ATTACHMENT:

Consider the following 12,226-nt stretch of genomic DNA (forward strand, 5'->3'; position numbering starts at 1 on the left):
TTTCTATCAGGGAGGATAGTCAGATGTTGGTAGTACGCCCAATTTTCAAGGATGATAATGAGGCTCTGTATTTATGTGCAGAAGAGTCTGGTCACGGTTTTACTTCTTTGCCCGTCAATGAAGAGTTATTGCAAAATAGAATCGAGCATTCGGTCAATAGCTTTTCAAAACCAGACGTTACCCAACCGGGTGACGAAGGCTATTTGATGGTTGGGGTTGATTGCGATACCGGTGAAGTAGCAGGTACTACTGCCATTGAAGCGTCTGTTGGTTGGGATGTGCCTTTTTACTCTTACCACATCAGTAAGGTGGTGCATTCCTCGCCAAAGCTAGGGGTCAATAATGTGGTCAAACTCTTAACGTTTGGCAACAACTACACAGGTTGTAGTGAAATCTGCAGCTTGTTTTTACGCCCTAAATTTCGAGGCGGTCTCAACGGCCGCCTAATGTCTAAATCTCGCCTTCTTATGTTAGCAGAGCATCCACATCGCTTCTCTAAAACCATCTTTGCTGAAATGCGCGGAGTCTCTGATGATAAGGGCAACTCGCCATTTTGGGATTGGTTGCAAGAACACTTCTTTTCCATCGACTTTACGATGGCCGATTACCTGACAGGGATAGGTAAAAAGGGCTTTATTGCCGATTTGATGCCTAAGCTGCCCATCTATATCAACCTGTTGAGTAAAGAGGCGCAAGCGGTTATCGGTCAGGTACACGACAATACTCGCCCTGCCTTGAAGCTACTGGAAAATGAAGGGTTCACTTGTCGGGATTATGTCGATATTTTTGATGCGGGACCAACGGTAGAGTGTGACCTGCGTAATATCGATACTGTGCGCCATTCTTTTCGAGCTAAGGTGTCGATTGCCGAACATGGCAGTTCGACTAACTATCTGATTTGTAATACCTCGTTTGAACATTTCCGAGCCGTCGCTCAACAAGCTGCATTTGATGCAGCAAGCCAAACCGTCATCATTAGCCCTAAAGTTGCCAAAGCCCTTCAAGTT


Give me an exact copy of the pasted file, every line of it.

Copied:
Consider the following 12,226-nt stretch of genomic DNA (forward strand, 5'->3'; position numbering starts at 1 on the left):
TTTCTATCAGGGAGGATAGTCAGATGTTGGTAGTACGCCCAATTTTCAAGGATGATAATGAGGCTCTGTATTTATGTGCAGAAGAGTCTGGTCACGGTTTTACTTCTTTGCCCGTCAATGAAGAGTTATTGCAAAATAGAATCGAGCATTCGGTCAATAGCTTTTCAAAACCAGACGTTACCCAACCGGGTGACGAAGGCTATTTGATGGTTGGGGTTGATTGCGATACCGGTGAAGTAGCAGGTACTACTGCCATTGAAGCGTCTGTTGGTTGGGATGTGCCTTTTTACTCTTACCACATCAGTAAGGTGGTGCATTCCTCGCCAAAGCTAGGGGTCAATAATGTGGTCAAACTCTTAACGTTTGGCAACAACTACACAGGTTGTAGTGAAATCTGCAGCTTGTTTTTACGCCCTAAATTTCGAGGCGGTCTCAACGGCCGCCTAATGTCTAAATCTCGCCTTCTTATGTTAGCAGAGCATCCACATCGCTTCTCTAAAACCATCTTTGCTGAAATGCGCGGAGTCTCTGATGATAAGGGCAACTCGCCATTTTGGGATTGGTTGCAAGAACACTTCTTTTCCATCGACTTTACGATGGCCGATTACCTGACAGGGATAGGTAAAAAGGGCTTTATTGCCGATTTGATGCCTAAGCTGCCCATCTATATCAACCTGTTGAGTAAAGAGGCGCAAGCGGTTATCGGTCAGGTACACGACAATACTCGCCCTGCCTTGAAGCTACTGGAAAATGAAGGGTTCACTTGTCGGGATTATGTCGATATTTTTGATGCGGGACCAACGGTAGAGTGTGACCTGCGTAATATCGATACTGTGCGCCATTCTTTTCGAGCTAAGGTGTCGATTGCCGAACATGGCAGTTCGACTAACTATCTGATTTGTAATACCTCGTTTGAACATTTCCGAGCCGTCGCTCAACAAGCTGCATTTGATGCAGCAAGCCAAACCGTCATCATTAGCCCTAAAGTTGCCAAAGCCCTTCAAGTT